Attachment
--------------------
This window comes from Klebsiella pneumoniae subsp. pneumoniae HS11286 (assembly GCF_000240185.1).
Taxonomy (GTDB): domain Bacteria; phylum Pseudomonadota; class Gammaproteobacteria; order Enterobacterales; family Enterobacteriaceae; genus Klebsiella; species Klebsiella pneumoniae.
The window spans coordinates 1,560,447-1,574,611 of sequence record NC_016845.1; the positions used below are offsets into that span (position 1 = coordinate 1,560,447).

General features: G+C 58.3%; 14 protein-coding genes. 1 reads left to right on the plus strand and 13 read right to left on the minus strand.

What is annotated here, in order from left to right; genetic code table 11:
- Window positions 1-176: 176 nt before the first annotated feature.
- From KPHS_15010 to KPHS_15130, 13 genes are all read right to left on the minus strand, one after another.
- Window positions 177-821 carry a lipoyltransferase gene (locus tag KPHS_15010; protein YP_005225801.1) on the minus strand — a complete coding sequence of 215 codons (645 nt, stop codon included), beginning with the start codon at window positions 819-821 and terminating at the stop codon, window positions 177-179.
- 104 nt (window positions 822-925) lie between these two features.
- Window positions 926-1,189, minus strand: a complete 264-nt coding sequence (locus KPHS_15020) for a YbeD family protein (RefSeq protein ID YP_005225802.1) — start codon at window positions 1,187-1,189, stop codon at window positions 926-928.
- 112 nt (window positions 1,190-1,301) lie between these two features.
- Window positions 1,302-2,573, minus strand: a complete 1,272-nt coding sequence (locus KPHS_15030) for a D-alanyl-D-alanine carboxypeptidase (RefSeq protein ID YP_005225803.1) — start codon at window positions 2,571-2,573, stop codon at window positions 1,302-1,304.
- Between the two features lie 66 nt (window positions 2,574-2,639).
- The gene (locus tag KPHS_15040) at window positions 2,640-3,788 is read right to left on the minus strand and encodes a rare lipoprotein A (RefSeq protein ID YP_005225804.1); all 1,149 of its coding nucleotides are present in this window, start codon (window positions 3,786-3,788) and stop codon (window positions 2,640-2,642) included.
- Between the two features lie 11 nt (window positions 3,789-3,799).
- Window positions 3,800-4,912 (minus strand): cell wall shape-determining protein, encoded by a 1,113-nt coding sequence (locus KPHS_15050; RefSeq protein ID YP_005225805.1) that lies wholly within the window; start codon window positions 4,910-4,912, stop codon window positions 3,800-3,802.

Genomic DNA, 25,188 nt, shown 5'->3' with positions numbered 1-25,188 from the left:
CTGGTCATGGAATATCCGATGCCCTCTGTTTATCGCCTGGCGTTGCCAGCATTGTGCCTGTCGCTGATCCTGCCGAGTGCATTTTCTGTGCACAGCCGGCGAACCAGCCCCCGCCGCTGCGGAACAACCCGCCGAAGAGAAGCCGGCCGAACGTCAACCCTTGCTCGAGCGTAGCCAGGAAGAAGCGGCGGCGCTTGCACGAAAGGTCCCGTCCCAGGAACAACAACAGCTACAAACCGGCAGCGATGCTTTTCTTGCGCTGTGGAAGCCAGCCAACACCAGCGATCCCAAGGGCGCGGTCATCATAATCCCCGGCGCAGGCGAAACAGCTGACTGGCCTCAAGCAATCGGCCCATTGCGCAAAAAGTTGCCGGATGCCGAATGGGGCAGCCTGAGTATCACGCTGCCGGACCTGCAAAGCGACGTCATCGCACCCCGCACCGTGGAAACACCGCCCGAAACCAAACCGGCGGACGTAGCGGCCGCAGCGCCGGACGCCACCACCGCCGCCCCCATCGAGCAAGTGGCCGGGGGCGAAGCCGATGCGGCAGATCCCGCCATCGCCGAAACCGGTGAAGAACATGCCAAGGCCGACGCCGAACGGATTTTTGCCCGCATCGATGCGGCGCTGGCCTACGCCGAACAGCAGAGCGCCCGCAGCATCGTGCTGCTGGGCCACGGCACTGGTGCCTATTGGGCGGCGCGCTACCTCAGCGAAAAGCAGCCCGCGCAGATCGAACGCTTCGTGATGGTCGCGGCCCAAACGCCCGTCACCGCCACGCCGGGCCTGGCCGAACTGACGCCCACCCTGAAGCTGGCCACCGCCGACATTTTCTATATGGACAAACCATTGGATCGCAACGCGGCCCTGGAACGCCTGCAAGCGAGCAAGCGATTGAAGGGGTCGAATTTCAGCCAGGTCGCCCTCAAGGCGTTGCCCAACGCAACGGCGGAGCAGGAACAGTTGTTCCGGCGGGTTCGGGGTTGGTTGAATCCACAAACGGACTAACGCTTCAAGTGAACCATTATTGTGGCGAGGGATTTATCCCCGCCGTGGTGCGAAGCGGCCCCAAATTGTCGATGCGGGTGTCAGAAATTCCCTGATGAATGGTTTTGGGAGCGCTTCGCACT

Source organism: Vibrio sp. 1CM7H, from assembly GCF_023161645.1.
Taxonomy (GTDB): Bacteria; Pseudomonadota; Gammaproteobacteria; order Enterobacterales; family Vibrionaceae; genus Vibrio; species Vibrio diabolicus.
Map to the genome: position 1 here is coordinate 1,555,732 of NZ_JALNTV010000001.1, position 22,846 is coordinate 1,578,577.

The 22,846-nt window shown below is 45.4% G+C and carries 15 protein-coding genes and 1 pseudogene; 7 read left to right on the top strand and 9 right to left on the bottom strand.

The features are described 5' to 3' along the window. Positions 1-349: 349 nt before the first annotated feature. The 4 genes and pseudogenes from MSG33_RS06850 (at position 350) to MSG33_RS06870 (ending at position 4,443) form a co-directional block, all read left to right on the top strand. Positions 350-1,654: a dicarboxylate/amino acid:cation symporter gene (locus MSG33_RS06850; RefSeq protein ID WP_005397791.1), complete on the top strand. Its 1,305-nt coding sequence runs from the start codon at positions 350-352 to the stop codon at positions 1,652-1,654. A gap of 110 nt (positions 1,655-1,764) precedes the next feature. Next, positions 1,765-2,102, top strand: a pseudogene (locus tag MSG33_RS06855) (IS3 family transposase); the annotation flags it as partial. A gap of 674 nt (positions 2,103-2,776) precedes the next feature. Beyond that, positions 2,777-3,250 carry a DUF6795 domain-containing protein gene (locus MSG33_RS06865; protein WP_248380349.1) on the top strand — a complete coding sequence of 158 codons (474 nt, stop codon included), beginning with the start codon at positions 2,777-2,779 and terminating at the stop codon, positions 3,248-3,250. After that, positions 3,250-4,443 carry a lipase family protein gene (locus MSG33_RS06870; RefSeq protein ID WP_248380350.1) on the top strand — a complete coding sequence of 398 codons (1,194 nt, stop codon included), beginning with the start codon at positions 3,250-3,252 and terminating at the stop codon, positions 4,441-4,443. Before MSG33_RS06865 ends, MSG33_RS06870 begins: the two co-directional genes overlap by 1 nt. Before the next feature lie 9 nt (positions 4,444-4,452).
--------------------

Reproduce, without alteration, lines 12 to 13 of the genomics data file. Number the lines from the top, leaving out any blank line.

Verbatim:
- Window positions 1,302-2,573, minus strand: a complete 1,272-nt coding sequence (locus KPHS_15030) for a D-alanyl-D-alanine carboxypeptidase (RefSeq protein ID YP_005225803.1) — start codon at window positions 2,571-2,573, stop codon at window positions 1,302-1,304.
- Between the two features lie 66 nt (window positions 2,574-2,639).